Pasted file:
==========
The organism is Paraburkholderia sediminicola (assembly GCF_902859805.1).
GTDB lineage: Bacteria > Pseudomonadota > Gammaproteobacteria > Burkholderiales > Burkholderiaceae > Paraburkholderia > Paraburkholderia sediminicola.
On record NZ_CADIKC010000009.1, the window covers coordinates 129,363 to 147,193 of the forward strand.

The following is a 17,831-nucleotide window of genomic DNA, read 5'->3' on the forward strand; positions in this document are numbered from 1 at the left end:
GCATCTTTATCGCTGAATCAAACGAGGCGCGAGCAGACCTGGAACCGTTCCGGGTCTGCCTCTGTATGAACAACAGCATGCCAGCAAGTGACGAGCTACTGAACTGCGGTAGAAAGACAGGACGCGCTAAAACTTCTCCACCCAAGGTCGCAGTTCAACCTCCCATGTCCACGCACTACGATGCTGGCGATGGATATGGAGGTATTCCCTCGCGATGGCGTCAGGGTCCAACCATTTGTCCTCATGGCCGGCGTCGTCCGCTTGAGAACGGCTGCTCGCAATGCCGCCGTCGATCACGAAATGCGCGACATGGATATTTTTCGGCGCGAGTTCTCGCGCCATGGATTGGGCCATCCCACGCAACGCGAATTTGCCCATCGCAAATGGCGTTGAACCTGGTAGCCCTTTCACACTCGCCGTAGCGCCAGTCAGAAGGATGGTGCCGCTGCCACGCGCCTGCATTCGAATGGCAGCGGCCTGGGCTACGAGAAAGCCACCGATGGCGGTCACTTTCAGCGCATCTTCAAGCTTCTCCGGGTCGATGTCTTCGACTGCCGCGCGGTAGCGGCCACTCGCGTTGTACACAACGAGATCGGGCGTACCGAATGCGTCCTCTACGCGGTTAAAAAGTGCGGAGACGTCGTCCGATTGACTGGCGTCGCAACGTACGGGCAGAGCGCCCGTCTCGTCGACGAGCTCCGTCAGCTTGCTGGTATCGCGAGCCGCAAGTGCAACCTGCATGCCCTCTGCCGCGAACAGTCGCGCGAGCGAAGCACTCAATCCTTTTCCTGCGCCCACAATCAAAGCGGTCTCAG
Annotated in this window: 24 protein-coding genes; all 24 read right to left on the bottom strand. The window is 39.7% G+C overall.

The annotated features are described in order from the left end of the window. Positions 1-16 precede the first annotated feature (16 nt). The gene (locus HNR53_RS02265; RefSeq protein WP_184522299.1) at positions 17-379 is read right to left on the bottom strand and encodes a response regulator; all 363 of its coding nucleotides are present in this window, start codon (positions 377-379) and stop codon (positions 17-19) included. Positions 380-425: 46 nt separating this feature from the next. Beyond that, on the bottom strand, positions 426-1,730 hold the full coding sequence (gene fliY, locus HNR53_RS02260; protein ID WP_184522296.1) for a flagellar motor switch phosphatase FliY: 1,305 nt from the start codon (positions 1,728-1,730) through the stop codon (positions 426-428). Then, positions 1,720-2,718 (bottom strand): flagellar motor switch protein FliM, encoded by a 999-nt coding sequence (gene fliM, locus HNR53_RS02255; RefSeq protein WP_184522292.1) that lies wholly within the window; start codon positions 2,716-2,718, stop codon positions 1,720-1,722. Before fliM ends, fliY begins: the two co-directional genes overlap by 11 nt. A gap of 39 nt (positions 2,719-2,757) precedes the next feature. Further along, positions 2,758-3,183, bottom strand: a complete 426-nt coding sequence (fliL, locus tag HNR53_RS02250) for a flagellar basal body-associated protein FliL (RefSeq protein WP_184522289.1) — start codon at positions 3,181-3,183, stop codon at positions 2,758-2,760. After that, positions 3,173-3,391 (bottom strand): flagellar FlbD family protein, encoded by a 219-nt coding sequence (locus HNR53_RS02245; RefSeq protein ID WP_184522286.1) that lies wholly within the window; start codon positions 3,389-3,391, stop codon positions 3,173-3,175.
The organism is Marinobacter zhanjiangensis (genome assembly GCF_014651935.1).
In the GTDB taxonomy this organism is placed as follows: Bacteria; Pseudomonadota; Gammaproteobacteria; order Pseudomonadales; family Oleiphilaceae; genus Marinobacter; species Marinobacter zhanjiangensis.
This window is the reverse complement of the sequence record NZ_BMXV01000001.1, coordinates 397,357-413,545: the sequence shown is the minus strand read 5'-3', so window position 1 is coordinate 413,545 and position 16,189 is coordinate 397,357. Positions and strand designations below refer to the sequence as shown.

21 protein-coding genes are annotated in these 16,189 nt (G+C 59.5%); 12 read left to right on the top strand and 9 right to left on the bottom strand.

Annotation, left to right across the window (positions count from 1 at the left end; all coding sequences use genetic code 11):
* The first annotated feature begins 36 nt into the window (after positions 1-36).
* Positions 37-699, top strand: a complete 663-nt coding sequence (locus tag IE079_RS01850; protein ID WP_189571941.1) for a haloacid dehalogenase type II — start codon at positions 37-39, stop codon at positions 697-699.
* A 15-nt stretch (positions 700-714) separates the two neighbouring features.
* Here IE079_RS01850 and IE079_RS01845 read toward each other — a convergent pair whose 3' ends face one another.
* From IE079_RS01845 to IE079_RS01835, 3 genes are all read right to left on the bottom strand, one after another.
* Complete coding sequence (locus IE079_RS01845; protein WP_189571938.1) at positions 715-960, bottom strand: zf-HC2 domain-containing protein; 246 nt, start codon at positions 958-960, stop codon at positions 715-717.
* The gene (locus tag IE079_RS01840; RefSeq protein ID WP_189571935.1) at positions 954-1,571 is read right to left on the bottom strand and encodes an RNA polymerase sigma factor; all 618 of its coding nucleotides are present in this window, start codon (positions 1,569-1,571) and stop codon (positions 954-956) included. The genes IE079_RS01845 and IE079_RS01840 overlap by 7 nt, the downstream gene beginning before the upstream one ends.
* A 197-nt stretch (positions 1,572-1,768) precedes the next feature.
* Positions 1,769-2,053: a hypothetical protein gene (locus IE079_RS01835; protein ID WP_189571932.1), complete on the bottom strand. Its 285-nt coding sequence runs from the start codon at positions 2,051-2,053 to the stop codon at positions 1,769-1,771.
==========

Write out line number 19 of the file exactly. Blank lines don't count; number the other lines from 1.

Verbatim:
* The gene (locus tag IE079_RS01840; RefSeq protein ID WP_189571935.1) at positions 954-1,571 is read right to left on the bottom strand and encodes an RNA polymerase sigma factor; all 618 of its coding nucleotides are present in this window, start codon (positions 1,569-1,571) and stop codon (positions 954-956) included. The genes IE079_RS01845 and IE079_RS01840 overlap by 7 nt, the downstream gene beginning before the upstream one ends.